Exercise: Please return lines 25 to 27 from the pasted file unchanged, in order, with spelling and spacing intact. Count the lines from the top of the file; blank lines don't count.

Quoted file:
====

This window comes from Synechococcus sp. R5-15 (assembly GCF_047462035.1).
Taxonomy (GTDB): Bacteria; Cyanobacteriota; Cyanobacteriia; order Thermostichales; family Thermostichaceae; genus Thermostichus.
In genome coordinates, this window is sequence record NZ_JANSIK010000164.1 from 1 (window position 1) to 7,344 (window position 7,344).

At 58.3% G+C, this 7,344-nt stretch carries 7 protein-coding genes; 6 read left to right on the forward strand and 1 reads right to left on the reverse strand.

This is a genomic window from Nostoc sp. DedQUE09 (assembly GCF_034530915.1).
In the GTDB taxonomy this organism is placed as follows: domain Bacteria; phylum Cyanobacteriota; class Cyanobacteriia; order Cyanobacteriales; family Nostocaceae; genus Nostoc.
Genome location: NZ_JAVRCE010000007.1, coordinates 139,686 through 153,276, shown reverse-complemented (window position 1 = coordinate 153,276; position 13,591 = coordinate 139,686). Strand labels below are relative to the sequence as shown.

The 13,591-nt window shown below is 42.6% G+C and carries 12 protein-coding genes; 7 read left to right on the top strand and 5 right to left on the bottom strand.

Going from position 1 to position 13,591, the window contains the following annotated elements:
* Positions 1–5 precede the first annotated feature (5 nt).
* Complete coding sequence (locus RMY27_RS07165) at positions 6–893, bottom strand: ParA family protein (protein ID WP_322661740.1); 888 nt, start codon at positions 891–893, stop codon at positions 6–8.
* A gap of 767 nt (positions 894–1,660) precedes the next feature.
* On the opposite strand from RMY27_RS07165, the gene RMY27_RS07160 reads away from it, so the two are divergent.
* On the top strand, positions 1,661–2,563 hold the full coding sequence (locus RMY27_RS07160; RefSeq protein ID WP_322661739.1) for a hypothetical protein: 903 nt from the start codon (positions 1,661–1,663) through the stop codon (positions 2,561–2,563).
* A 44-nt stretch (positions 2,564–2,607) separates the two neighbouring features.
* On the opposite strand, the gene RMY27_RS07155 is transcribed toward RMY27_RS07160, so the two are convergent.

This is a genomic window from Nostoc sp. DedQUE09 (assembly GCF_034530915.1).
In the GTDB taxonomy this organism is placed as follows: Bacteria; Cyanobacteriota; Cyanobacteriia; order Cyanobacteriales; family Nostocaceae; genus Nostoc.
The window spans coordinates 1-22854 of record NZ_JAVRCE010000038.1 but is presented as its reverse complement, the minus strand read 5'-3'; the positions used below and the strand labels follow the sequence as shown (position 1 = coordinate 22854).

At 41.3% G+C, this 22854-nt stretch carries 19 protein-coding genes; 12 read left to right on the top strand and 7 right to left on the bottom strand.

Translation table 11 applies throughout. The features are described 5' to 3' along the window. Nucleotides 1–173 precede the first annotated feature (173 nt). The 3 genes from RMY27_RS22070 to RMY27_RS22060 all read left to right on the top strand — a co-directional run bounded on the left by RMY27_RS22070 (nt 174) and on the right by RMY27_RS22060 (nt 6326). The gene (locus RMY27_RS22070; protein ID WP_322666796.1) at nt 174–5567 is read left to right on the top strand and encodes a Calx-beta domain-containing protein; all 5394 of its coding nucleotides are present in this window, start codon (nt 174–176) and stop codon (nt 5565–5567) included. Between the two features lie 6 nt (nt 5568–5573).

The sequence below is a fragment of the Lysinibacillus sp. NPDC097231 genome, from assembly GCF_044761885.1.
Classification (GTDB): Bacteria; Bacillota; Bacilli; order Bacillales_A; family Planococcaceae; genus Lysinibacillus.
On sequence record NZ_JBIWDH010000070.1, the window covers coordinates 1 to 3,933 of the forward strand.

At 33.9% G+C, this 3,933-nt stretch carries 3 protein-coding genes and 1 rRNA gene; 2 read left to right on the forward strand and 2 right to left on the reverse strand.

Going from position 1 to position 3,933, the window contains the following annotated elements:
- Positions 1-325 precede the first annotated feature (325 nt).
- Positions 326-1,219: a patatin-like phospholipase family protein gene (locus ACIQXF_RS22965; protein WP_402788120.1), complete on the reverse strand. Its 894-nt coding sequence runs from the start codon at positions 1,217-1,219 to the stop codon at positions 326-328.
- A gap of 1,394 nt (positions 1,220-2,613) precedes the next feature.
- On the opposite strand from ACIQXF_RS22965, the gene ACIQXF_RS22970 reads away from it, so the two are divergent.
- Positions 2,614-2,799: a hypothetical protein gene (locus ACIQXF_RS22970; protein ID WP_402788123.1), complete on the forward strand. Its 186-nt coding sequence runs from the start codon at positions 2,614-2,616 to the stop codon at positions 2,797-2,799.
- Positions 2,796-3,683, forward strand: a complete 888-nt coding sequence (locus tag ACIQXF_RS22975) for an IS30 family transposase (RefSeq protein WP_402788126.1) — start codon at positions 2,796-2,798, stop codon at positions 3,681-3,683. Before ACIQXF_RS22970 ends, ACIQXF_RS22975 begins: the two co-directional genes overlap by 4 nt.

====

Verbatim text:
At 33.9% G+C, this 3,933-nt stretch carries 3 protein-coding genes and 1 rRNA gene; 2 read left to right on the forward strand and 2 right to left on the reverse strand.

Going from position 1 to position 3,933, the window contains the following annotated elements:
- Positions 1-325 precede the first annotated feature (325 nt).